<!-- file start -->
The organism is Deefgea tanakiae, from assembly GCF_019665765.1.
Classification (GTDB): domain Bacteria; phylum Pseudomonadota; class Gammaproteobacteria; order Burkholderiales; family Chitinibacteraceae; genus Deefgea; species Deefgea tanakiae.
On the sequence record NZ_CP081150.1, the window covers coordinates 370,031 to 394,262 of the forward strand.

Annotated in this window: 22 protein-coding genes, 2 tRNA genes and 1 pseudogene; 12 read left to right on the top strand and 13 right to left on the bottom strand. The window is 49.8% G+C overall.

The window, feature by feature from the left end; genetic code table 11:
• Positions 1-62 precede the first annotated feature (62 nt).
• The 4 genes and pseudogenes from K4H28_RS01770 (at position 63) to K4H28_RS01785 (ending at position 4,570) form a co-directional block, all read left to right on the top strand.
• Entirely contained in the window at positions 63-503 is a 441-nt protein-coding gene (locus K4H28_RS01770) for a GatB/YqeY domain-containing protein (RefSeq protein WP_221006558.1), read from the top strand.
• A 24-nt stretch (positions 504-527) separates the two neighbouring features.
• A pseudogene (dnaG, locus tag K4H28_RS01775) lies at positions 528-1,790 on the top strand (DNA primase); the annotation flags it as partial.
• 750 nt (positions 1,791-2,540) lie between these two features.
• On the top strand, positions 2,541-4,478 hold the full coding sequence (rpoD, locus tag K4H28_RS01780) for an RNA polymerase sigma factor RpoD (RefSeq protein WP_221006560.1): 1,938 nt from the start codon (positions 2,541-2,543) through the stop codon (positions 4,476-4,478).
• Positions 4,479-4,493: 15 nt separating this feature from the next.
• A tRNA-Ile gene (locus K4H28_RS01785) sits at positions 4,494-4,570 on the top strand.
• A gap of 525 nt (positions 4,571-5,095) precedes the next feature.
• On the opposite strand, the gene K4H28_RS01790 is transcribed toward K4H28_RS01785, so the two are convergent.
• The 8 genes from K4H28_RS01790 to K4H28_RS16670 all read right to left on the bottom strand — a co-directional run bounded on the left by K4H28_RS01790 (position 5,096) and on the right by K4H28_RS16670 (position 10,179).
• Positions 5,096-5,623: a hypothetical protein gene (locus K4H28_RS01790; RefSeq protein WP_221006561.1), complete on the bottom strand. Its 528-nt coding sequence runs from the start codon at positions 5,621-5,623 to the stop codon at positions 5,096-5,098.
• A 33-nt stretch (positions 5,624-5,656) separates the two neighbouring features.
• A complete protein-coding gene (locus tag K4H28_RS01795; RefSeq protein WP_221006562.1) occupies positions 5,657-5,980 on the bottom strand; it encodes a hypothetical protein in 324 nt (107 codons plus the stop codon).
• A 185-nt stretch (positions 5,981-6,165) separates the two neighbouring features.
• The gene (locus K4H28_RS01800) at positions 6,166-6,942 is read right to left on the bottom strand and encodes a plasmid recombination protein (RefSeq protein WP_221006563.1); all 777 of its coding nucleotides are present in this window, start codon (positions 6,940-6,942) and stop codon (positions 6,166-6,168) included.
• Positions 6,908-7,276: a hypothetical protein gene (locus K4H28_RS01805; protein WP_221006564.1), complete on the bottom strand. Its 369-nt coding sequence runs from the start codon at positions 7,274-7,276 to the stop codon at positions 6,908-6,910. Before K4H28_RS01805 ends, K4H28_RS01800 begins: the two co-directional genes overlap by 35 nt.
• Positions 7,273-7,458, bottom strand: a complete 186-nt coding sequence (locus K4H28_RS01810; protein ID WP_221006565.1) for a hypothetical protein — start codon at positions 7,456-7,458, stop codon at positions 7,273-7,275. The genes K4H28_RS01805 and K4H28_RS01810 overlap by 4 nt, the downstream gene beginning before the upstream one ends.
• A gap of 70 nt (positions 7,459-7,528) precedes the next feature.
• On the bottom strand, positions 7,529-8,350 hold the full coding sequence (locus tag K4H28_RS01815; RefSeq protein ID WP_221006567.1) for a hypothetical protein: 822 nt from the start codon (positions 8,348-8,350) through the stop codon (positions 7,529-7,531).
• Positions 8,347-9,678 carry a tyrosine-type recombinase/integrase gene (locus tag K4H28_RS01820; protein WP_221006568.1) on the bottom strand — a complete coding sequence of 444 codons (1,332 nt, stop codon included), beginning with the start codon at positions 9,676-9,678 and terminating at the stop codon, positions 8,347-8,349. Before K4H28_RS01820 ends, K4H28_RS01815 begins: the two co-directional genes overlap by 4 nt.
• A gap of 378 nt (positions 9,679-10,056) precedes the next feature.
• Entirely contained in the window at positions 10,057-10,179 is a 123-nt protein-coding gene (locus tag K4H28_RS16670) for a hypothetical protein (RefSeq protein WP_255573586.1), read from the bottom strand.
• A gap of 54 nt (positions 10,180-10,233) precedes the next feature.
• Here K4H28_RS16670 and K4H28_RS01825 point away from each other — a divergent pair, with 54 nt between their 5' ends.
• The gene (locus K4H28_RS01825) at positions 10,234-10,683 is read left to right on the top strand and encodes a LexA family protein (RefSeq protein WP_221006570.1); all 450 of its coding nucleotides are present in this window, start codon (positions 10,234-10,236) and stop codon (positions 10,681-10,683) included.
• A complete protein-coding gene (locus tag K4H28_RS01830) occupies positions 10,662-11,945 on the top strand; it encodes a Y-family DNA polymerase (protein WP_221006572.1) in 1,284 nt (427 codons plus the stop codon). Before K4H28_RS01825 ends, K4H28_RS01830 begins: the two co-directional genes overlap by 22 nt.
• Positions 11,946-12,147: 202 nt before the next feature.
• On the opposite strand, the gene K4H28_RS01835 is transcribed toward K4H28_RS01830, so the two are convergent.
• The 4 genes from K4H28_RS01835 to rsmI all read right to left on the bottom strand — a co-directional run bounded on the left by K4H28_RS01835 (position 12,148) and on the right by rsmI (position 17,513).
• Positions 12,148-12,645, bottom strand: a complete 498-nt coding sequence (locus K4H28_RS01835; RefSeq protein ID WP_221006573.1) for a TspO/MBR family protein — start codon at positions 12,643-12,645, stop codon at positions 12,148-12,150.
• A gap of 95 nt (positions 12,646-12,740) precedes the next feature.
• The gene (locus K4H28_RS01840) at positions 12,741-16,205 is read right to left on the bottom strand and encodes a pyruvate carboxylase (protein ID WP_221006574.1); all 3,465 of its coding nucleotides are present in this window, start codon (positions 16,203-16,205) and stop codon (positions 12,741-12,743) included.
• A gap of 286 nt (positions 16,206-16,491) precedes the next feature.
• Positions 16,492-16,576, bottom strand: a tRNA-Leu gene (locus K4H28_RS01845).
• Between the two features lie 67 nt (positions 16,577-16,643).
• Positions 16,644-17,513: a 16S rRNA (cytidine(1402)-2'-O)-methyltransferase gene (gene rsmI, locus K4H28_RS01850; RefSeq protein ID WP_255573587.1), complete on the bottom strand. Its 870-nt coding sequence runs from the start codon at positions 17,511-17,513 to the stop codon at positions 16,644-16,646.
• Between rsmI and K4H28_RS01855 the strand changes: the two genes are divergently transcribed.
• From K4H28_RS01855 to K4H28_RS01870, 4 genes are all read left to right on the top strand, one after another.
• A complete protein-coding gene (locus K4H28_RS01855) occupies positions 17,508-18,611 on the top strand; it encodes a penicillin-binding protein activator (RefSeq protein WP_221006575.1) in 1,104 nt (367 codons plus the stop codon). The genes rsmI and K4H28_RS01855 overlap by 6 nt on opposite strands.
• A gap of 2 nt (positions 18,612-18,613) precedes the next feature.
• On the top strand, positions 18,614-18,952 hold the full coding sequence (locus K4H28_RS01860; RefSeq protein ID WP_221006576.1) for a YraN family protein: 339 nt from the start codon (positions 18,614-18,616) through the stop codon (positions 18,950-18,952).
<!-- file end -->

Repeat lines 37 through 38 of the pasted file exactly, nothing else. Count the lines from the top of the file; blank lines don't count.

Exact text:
• Positions 12,148-12,645, bottom strand: a complete 498-nt coding sequence (locus K4H28_RS01835; RefSeq protein ID WP_221006573.1) for a TspO/MBR family protein — start codon at positions 12,643-12,645, stop codon at positions 12,148-12,150.
• A gap of 95 nt (positions 12,646-12,740) precedes the next feature.